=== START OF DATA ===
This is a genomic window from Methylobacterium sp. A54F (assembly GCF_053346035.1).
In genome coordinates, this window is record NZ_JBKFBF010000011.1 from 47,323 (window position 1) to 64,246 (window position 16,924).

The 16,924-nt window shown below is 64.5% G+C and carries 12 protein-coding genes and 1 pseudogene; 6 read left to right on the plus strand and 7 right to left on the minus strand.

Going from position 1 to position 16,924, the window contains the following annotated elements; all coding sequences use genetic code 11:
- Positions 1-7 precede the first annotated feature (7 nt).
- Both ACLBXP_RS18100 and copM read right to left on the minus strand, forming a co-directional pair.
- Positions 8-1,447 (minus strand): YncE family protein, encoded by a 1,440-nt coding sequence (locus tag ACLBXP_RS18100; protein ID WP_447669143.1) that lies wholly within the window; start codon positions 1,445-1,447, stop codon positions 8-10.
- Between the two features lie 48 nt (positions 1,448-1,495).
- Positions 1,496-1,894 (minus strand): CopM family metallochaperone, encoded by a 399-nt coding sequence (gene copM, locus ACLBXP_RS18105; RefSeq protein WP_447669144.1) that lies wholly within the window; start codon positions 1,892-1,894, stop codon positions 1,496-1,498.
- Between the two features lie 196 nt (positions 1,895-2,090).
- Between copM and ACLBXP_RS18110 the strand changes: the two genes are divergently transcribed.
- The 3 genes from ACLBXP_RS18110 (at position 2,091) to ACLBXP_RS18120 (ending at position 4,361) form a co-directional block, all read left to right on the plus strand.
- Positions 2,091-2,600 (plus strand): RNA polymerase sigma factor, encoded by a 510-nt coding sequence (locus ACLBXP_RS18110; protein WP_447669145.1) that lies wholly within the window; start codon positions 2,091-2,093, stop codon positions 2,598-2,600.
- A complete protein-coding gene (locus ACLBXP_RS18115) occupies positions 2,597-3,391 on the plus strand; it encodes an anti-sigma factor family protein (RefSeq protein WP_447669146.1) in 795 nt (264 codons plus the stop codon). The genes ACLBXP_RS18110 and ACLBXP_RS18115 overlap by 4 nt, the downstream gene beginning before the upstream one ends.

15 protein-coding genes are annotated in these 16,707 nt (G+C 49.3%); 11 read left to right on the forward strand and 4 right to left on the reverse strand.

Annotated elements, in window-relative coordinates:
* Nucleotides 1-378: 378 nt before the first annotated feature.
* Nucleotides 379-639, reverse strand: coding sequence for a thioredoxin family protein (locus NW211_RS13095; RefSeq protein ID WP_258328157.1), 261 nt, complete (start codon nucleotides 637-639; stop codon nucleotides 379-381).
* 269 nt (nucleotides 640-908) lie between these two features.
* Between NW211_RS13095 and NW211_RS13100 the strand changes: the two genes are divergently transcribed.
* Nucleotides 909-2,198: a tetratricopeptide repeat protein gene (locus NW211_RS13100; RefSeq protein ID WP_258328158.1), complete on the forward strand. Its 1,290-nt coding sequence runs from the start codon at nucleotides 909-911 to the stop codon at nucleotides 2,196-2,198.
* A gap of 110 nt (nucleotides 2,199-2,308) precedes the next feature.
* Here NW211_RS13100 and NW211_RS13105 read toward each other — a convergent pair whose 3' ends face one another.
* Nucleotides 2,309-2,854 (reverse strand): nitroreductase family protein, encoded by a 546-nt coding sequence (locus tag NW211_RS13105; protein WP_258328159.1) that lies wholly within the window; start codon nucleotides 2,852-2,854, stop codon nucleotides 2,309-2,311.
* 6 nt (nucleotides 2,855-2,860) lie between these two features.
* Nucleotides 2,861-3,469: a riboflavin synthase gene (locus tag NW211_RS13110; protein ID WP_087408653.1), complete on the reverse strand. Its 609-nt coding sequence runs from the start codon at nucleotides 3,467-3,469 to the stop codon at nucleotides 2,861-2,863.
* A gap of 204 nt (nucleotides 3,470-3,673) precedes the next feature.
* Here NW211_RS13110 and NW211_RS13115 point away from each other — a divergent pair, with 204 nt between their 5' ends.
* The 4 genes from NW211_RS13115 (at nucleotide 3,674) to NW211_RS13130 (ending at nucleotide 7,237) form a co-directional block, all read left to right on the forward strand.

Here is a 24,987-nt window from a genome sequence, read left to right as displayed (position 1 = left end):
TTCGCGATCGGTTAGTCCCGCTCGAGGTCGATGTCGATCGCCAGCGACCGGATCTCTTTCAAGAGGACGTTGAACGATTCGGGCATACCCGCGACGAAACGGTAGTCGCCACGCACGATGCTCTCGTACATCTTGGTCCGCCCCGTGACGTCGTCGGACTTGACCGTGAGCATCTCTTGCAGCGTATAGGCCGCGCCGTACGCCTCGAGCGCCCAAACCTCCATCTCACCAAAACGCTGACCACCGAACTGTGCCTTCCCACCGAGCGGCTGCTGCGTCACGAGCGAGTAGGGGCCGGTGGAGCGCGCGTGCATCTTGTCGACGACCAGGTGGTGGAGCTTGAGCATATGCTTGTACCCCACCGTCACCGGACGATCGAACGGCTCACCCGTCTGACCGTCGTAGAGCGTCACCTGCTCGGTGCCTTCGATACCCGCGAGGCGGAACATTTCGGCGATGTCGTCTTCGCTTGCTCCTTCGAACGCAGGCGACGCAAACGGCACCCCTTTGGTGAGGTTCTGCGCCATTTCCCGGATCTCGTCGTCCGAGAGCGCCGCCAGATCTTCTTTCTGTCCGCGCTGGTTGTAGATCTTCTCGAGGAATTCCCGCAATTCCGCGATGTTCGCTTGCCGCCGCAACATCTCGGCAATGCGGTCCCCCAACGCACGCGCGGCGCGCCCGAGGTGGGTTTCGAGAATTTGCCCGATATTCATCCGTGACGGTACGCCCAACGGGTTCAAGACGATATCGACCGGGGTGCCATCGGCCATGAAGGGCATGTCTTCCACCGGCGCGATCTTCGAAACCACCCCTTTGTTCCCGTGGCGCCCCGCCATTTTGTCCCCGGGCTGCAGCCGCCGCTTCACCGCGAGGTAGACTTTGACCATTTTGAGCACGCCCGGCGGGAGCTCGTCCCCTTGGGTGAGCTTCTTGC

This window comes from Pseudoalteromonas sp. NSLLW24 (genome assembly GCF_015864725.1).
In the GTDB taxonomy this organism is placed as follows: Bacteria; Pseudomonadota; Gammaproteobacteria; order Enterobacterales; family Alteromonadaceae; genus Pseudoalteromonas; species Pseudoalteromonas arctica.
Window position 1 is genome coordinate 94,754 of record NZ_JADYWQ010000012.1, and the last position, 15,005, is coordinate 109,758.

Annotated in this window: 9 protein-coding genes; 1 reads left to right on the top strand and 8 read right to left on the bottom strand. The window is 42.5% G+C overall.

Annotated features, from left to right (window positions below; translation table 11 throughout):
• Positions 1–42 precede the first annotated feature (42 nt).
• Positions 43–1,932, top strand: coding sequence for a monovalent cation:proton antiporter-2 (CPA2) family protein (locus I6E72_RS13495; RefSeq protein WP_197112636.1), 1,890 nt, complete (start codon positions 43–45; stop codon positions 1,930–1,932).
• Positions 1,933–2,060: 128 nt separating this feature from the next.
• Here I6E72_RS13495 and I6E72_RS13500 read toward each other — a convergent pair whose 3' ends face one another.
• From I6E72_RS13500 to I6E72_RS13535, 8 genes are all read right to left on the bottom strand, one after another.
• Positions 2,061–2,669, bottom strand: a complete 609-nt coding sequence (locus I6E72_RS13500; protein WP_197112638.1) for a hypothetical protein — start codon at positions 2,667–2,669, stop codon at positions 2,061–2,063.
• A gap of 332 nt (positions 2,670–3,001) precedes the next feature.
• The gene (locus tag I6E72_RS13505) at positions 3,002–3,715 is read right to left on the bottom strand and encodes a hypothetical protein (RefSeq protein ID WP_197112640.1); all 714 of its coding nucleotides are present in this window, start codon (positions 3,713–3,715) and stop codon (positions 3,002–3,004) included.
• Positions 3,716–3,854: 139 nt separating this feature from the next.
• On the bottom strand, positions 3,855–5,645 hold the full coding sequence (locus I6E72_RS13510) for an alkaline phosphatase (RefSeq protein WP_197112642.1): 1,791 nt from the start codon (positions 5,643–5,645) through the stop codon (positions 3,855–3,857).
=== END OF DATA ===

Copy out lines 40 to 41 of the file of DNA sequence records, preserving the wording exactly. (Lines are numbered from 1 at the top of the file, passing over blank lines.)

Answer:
• Here I6E72_RS13495 and I6E72_RS13500 read toward each other — a convergent pair whose 3' ends face one another.
• From I6E72_RS13500 to I6E72_RS13535, 8 genes are all read right to left on the bottom strand, one after another.